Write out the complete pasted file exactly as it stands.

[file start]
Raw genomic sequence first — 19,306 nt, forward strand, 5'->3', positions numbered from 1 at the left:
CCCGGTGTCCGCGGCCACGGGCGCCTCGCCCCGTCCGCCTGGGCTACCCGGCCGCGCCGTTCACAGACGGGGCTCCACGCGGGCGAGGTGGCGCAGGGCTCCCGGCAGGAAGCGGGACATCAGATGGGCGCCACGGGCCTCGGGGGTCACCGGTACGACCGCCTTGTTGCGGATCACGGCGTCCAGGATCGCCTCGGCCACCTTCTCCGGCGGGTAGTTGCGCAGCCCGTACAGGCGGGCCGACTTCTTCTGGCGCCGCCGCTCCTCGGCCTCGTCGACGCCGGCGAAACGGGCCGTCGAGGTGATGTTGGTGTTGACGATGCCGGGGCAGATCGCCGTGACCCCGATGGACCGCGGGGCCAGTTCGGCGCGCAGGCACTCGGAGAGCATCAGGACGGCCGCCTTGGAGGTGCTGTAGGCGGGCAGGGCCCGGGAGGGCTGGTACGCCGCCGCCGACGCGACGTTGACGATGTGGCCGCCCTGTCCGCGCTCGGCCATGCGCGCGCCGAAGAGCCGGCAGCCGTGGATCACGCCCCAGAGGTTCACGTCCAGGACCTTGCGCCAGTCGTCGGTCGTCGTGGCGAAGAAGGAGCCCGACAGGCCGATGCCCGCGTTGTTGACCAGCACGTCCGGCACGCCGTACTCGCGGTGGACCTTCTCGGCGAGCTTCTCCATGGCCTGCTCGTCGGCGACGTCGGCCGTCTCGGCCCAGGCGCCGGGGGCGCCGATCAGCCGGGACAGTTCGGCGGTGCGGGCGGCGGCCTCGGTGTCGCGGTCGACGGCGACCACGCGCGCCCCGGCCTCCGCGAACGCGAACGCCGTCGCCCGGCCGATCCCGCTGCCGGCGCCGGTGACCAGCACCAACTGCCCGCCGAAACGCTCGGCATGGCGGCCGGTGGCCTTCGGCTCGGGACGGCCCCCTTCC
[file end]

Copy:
Raw genomic sequence first — 19,306 nt, forward strand, 5'->3', positions numbered from 1 at the left:
CCCGGTGTCCGCGGCCACGGGCGCCTCGCCCCGTCCGCCTGGGCTACCCGGCCGCGCCGTTCACAGACGGGGCTCCACGCGGGCGAGGTGGCGCAGGGCTCCCGGCAGGAAGCGGGACATCAGATGGGCGCCACGGGCCTCGGGGGTCACCGGTACGACCGCCTTGTTGCGGATCACGGCGTCCAGGATCGCCTCGGCCACCTTCTCCGGCGGGTAGTTGCGCAGCCCGTACAGGCGGGCCGACTTCTTCTGGCGCCGCCGCTCCTCGGCCTCGTCGACGCCGGCGAAACGGGCCGTCGAGGTGATGTTGGTGTTGACGATGCCGGGGCAGATCGCCGTGACCCCGATGGACCGCGGGGCCAGTTCGGCGCGCAGGCACTCGGAGAGCATCAGGACGGCCGCCTTGGAGGTGCTGTAGGCGGGCAGGGCCCGGGAGGGCTGGTACGCCGCCGCCGACGCGACGTTGACGATGTGGCCGCCCTGTCCGCGCTCGGCCATGCGCGCGCCGAAGAGCCGGCAGCCGTGGATCACGCCCCAGAGGTTCACGTCCAGGACCTTGCGCCAGTCGTCGGTCGTCGTGGCGAAGAAGGAGCCCGACAGGCCGATGCCCGCGTTGTTGACCAGCACGTCCGGCACGCCGTACTCGCGGTGGACCTTCTCGGCGAGCTTCTCCATGGCCTGCTCGTCGGCGACGTCGGCCGTCTCGGCCCAGGCGCCGGGGGCGCCGATCAGCCGGGACAGTTCGGCGGTGCGGGCGGCGGCCTCGGTGTCGCGGTCGACGGCGACCACGCGCGCCCCGGCCTCCGCGAACGCGAACGCCGTCGCCCGGCCGATCCCGCTGCCGGCGCCGGTGACCAGCACCAACTGCCCGCCGAAACGCTCGGCATGGCGGCCGGTGGCCTTCGGCTCGGGACGGCCCCCTTCC